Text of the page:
The Muslims of Chechnya in North Caucasus have a long history of resistance against the Russian imperial expansions. It can be traced back to the last quarter of 18th century and the start of 19th century when the Caucasus region was incorporated in the Russian empire. Due to their continuous resistance and aversion towards Russia, they were unjustly accused of helping and supporting Nazis against the Soviet Union in 1944. Consequently, people of several ethnic groups including more than 400000 Chechens were deported to Central Asian Republics as a collective punishment and were not allowed to return home until 1957.
The struggle for an independent Chechnya started again after the collapse of the Soviet Union. The Communist leader of Chechnya Doku Zavgayev, was overthrown and replaced by the former Soviet Air Force General Dzhokhar Dudayev, as President. Dudayev unilaterally declared Chechnya a sovereign, independent and secular state which would be run by an elected President and Parliament.
Chechnya remained a de facto independent state for few years followed by two devastating wars in 1994 and 1999 when Russian troops landed and destroyed Grozny, to bring it under the direct or indirect rule of Moscow. The first war lasted for two years, the second war lasted for less than a year but rebels kept attacking Russian civilians and representatives in Chechnya, and other parts of Russia for more than a decade. Hundreds and thousands of combatants and non-combatants have been killed and numerous Chechens have been displaced since 1994.
Ramzan Kadyrov, son of Akhmat Kadyrov is the current President of Chechnya, since 2007. Akhmat Kadyrov was the Imam who declared Jihad against Russia during the first Chechen war and asked the Chechens to kill 150 Russians each, as that was the ratio of the total population of Chechnya (1 million) to the Russians (150 million). The Imam sided with Russia in the second Chechen war in 1999, and was later appointed as the President of the Republic by Kremlin, in 2003. The very next year in May, he was killed by insurgents at the Dynamo Stadium in Grozny.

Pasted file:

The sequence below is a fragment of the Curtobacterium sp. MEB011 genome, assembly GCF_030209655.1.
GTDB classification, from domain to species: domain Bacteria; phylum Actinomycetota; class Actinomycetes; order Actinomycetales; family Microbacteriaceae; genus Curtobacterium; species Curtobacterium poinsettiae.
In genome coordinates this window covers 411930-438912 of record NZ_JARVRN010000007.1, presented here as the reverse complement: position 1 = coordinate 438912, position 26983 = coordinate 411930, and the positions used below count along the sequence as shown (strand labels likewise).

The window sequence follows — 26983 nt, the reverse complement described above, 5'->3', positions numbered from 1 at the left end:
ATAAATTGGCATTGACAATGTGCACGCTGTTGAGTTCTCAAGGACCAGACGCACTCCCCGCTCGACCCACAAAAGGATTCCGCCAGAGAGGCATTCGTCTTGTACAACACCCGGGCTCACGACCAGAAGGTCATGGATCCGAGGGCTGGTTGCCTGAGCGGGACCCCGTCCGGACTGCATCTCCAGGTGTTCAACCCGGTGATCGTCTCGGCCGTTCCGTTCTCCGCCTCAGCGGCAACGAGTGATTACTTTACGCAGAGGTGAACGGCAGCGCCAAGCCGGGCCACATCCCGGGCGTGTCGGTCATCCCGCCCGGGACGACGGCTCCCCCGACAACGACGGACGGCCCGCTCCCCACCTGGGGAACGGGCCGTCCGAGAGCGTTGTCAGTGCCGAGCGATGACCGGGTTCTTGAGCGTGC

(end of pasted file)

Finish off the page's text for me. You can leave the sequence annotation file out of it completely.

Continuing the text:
Ramzan Kadyrov was 27 years old at that time, that is why he had to wait for three years to fulfill the requirements of the constitution to become President. After turning 30 years of age in 2017, he was appointed as President by Putin and since then has been ruling the Republic without any opposition.
Strength of Ramzan Kadyrov lies in his loyalist force of Kadyrovtsy. It is a strong, trained and well-equipped paramilitary force of loyalists that has roots in the security forces he ran for his father.
Kadyrov is an authoritarian ruler with unlimited power and no opposition. He spends the taxpayer’s money on his lavish life style, in making his private militia stronger, and on construction projects in capital which is now transformed from ruined shells of war to a modern city with shiny skyscrapers. Nepotism and favoritism is a tool for him to remain the most powerful person by appointing his relatives and loyalists on important positions. He silences his critics and political opponents by openly threatening, torturing or assassinating them. Violence and regression is rampant under his watch. Ramzan Kadyrov is accused of many murders including the murder of former separatist leader Umar Israilov, former commander of the Gorets Movladi Baisarov, female journalist Anna Politkovskaya and opposition leader Boris Nemtsov. These people were killed because they either wrote or spoke against him in public.